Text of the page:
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Northern Gardening: Taking care of pines, firs and evergreen trees

"Driving in from Denare Beach this winter, I noticed quite a number of dead and dying spruce, pine and fir trees. As the weather warmed up, more trees were turning brown."
A meadow with different kinds of coniferous trees around.

Driving in from Denare Beach this winter, I noticed quite a number of dead and dying spruce, pine and fir trees. As the weather warmed up, more trees were turning brown. Many of the evergreens in town also showed some winter damage with needles turning red or brown, especially at the tips of branches.

The mugo pines turn brown above the snow line and the cedars turn brown on the side facing the sun. Why so much winter damage?

A lot of the damage in the forest started long before winter. The trees have been stressed by drought the last few years and the stressed trees were easy targets for insect pests and disease. Windy days require the trees to take up more water than on calm days, but there is not enough water. Once the ground freezes, the tree roots can no longer take up any water.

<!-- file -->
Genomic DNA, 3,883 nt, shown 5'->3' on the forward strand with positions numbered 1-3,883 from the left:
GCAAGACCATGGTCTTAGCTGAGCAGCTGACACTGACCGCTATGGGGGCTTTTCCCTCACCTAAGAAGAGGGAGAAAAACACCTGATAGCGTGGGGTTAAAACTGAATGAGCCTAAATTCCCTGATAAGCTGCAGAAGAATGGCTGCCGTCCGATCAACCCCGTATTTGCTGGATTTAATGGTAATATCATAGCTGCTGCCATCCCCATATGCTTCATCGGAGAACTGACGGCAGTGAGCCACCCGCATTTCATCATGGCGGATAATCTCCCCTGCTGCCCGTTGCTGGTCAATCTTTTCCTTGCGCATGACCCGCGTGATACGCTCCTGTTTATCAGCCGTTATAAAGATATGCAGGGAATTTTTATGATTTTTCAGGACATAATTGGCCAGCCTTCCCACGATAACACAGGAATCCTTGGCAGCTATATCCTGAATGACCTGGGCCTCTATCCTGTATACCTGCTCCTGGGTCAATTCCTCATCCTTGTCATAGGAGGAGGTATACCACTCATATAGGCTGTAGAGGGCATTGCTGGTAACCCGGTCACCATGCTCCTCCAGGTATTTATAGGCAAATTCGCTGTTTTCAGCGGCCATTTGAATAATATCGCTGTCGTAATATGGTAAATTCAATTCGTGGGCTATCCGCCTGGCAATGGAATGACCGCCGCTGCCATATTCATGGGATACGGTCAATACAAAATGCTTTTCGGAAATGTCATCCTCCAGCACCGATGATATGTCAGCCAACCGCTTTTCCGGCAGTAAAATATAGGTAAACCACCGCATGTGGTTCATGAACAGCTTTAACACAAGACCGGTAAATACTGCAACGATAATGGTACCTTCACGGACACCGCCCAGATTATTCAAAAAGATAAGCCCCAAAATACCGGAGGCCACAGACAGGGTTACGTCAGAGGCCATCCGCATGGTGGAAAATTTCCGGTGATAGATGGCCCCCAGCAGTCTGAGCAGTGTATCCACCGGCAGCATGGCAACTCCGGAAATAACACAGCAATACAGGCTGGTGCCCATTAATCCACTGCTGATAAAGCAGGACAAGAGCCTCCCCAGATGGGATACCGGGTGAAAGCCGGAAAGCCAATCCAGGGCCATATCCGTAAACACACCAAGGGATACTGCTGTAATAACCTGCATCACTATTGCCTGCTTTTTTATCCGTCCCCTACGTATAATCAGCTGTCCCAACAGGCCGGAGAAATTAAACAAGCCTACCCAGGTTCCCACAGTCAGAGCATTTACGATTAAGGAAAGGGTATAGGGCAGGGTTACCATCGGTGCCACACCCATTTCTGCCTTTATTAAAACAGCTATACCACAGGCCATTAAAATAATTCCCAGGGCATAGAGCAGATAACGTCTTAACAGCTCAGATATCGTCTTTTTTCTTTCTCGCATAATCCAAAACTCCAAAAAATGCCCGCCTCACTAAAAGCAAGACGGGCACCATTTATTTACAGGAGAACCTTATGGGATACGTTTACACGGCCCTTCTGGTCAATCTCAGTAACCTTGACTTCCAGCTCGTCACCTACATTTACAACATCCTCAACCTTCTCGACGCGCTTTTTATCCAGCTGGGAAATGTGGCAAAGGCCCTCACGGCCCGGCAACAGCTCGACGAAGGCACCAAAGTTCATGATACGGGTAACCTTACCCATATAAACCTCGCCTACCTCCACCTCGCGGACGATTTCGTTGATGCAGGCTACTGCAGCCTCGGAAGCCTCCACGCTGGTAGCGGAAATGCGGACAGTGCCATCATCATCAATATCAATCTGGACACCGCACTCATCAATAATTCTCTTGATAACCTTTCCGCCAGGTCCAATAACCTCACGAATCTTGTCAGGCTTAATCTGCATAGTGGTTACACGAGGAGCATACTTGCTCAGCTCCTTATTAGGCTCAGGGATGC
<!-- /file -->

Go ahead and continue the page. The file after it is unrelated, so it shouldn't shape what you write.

Deciduous trees shed their leaves in fall, but the needles on evergreens continue to breathe at a slower rate and continue to lose moisture all winter. Wind can accelerate this moisture loss, as can warm spells during winter. In late winter, as the days get longer and sunnier, this moisture loss accelerates and sun reflected from snow adds to the warming and loss of moisture. With the ground still frozen, the roots cannot take up water to replace the lost moisture. The needles dry up and turn tan, brown or red depending on the species.

The evergreens in our yards are damaged the same way. How can we prevent and repair this kind of damage? Prevention is easier than making a damaged tree look good again. It’s easy in summer to enjoy the sunshine and the lake and not really notice how dry it is. We water the lawn, but don’t think much about the trees.

Lawns are thirsty. Trees growing in a lawn have to compete for the water and often come up short. Removing grass around the tree and replacing it with mulch allows the tree to get more water. Just keep the mulch a couple of inches away from the tree trunk to prevent rot. Trees in garden beds also benefit from mulch, which helps retain moisture and moderates soil temperature. It is important to water trees all summer, but especially important in fall before the ground freezes. A slow, deep watering is best, allowing the water to soak deep into the ground.

Go easy on fertilising evergreens; they do not require a lot of fertilizer. When you fertilize, do it once a year or every second year in the spring. Chemical fertilizers absorb water, leaving less water for the tree roots, so it is essential to water well when adding fertilizer. For both watering and fertilizing it is important to remember that the feeder roots that take up nutrients and water are not near the trunk, but at the drip line and beyond. The drip line is where the tips of the outermost branches are.

The next article will discuss what to do with your winter-damaged evergreens.

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